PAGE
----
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The Right Way to Use Spark and JDBC

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The Right Way to Use Spark and JDBC

Apache Spark is a wonderful tool, but sometimes it needs a bit of tuning. We look at a use case involving reading data from a JDBC source.

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A while ago I had to read data from a MySQL table, do a bit of manipulations on that data, and store the results on the disk.

The obvious choice was to use Spark, as I was already using it for other stuff and it seemed super easy to implement.

This is more or less what I had to do (I removed the part which does the manipulation for the sake of simplicity):

option("url", "jdbc:mysql://dbhost/sbschhema").
option("dbtable", "mytable").
option("user", "myuser").
option("password", "mypassword").

Looks good, only it didn't quite work. Either it was super slow or it totally crashed depending on the size of the table.

Tuning Spark and the cluster properties helped a bit, but it didn't solve the problems.

Since I was using AWS EMR, it made sense to give Sqoop a try since it is a part of the applications supported on EMR.

sqoop import --verbose --connect jdbc:mysql://dbhost/sbschhema --username myuser --table opportunity --password  mypassword --m 20 --as-parquetfile --target-dir /data/out

Sqoop performed so much better almost instantly, all you needed to do is to set the number of mappers according to the size of the data and it was working perfectly.

Since both Spark and Sqoop are based on the Hadoop map-reduce framework, it's clear that Spark can work at least as good as Sqoop, I only needed to find out how to do it. I decided to look closer at what Sqoop does to see if I can imitate that with Spark.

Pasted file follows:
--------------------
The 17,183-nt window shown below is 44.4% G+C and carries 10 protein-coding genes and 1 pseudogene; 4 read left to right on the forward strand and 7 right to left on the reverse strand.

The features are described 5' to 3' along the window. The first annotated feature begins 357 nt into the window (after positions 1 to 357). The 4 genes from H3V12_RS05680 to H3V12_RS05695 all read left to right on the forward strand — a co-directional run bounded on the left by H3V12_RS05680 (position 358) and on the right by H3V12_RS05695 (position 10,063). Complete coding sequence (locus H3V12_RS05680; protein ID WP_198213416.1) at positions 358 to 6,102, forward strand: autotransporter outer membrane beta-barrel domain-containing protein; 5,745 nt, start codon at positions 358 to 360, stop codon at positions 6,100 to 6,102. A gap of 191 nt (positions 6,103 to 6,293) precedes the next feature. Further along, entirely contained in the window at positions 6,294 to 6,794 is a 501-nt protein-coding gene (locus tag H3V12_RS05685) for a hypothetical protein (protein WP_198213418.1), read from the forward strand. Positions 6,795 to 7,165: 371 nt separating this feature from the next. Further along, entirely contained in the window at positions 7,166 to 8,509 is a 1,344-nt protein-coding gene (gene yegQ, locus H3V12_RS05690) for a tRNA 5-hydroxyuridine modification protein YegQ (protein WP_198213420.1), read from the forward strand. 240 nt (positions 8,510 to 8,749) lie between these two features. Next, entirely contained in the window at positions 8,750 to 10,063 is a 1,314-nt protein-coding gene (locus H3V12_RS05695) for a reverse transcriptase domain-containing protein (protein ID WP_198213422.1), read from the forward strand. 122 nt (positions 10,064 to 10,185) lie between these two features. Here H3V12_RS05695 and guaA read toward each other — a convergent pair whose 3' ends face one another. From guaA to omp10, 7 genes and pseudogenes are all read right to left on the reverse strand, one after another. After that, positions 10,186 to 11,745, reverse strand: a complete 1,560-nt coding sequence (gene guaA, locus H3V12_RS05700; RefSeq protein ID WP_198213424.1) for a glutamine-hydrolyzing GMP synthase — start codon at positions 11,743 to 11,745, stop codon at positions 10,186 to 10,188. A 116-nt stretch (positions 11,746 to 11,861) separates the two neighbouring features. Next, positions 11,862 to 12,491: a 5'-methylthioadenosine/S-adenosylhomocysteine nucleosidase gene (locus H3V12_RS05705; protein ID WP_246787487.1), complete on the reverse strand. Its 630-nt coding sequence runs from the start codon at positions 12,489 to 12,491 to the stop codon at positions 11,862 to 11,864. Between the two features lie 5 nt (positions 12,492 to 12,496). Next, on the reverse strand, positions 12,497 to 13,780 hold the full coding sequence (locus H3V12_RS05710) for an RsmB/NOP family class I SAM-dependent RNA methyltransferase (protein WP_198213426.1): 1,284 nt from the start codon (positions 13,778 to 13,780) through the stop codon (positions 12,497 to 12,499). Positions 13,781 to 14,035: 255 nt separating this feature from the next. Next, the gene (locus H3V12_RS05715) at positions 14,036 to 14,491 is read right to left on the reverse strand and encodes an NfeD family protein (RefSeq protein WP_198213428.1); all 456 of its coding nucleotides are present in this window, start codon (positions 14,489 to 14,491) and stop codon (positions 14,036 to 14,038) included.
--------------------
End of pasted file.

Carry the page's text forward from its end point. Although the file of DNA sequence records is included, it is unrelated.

By turning on the verbose flag of Sqoop, you can get a lot more details. What I found was that Sqoop is splitting the input to the different mappers which makes sense, this is map-reduce after all, Spark does the same thing. But before doing that, Sqoop does something smart that Spark doesn't do.

It first fetches the primary key (unless you give him another key to split the data by), it then checks its minimum and maximum values. Then it lets each of its mappers query the data but with different boundaries for the key, so that the rows are split evenly between the mappers.

If, for example, the key maximum value is 100, and there are 5 mappers, than the query of the first mapper will look like this:

SELECT * FROM mytable WHERE mykey >= 1 AND mykey <= 20;

and the query for the second mapper will be like this:

SELECT * FROM mytable WHERE mykey >= 21 AND mykey <= 40;

and so on.

This totally made sense. Spark was not working properly because it didn't know how to split the data between the mappers.

So it was time to implement the same logic with Spark. This means I had to do these actions on my code to make Spark work properly.

  1. Fetch the primary key of the table.

  2. Find the key minimum and maximum values.

  3. Execute Spark with those values.

This is the code I ended up with:

def main(args: Array[String]){

// parsing input parameters ...

val primaryKey = executeQuery(url, user, password, s"SHOW KEYS FROM ${config("schema")}.${config("table")} WHERE Key_name = 'PRIMARY'").getString(5)
val result = executeQuery(url, user, password, s"select min(${primaryKey}), max(${primaryKey}) from ${config("schema")}.${config("table")}")
    val min = result.getString(1).toInt
    val max = result.getString(2).toInt
    val numPartitions = (max - min) / 5000 + 1

val spark = SparkSession.builder().appName("Spark reading jdbc").getOrCreate()

var df = spark.read.format("jdbc").
option("url", s"${url}${config("schema")}").
option("driver", "com.mysql.jdbc.Driver").
option("lowerBound", min).
option("upperBound", max).
option("numPartitions", numPartitions).
option("partitionColumn", primaryKey).
option("dbtable", config("table")).
option("user", user).
option("password", password).load()

// some data manipulations here ...



And it worked perfectly.


  1. The numPartitions I set for Spark is just a value I found to give good results according to the number of rows. This can be changed, since the size of the data is also effected by the column size and data types of course.

  2. The repartition action at the end is to avoid having small files.

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jdbc ,apache spark ,database ,big data ,apache spark tutorial

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